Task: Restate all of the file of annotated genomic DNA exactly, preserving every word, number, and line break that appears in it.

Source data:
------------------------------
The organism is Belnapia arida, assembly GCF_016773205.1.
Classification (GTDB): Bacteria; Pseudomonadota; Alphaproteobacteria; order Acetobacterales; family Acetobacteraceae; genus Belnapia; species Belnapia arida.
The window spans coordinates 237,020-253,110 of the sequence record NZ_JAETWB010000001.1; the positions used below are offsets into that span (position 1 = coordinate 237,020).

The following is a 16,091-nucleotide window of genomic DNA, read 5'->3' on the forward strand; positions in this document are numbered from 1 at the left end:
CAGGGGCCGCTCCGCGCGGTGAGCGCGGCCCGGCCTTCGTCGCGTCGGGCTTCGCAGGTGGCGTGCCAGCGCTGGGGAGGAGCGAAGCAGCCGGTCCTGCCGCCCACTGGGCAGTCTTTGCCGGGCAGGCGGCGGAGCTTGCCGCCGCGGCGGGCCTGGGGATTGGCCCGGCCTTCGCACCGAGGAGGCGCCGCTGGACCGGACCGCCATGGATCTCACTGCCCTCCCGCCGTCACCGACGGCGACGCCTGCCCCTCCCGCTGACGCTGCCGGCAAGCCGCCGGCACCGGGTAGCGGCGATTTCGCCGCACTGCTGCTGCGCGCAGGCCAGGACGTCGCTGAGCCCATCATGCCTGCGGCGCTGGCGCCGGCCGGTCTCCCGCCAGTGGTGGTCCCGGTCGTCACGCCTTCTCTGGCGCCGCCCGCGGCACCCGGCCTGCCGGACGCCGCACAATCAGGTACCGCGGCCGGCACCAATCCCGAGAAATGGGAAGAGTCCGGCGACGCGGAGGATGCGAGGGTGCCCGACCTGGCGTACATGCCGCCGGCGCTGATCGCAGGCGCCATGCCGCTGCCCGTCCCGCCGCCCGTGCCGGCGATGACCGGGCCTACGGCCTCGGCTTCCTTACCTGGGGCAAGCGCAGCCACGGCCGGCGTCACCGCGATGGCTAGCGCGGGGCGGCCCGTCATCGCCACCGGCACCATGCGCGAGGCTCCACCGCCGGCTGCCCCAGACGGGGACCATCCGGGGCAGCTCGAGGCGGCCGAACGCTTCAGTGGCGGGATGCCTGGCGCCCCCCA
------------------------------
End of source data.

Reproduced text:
The organism is Belnapia arida, assembly GCF_016773205.1.
Classification (GTDB): Bacteria; Pseudomonadota; Alphaproteobacteria; order Acetobacterales; family Acetobacteraceae; genus Belnapia; species Belnapia arida.
The window spans coordinates 237,020-253,110 of the sequence record NZ_JAETWB010000001.1; the positions used below are offsets into that span (position 1 = coordinate 237,020).

The following is a 16,091-nucleotide window of genomic DNA, read 5'->3' on the forward strand; positions in this document are numbered from 1 at the left end:
CAGGGGCCGCTCCGCGCGGTGAGCGCGGCCCGGCCTTCGTCGCGTCGGGCTTCGCAGGTGGCGTGCCAGCGCTGGGGAGGAGCGAAGCAGCCGGTCCTGCCGCCCACTGGGCAGTCTTTGCCGGGCAGGCGGCGGAGCTTGCCGCCGCGGCGGGCCTGGGGATTGGCCCGGCCTTCGCACCGAGGAGGCGCCGCTGGACCGGACCGCCATGGATCTCACTGCCCTCCCGCCGTCACCGACGGCGACGCCTGCCCCTCCCGCTGACGCTGCCGGCAAGCCGCCGGCACCGGGTAGCGGCGATTTCGCCGCACTGCTGCTGCGCGCAGGCCAGGACGTCGCTGAGCCCATCATGCCTGCGGCGCTGGCGCCGGCCGGTCTCCCGCCAGTGGTGGTCCCGGTCGTCACGCCTTCTCTGGCGCCGCCCGCGGCACCCGGCCTGCCGGACGCCGCACAATCAGGTACCGCGGCCGGCACCAATCCCGAGAAATGGGAAGAGTCCGGCGACGCGGAGGATGCGAGGGTGCCCGACCTGGCGTACATGCCGCCGGCGCTGATCGCAGGCGCCATGCCGCTGCCCGTCCCGCCGCCCGTGCCGGCGATGACCGGGCCTACGGCCTCGGCTTCCTTACCTGGGGCAAGCGCAGCCACGGCCGGCGTCACCGCGATGGCTAGCGCGGGGCGGCCCGTCATCGCCACCGGCACCATGCGCGAGGCTCCACCGCCGGCTGCCCCAGACGGGGACCATCCGGGGCAGCTCGAGGCGGCCGAACGCTTCAGTGGCGGGATGCCTGGCGCCCCCCA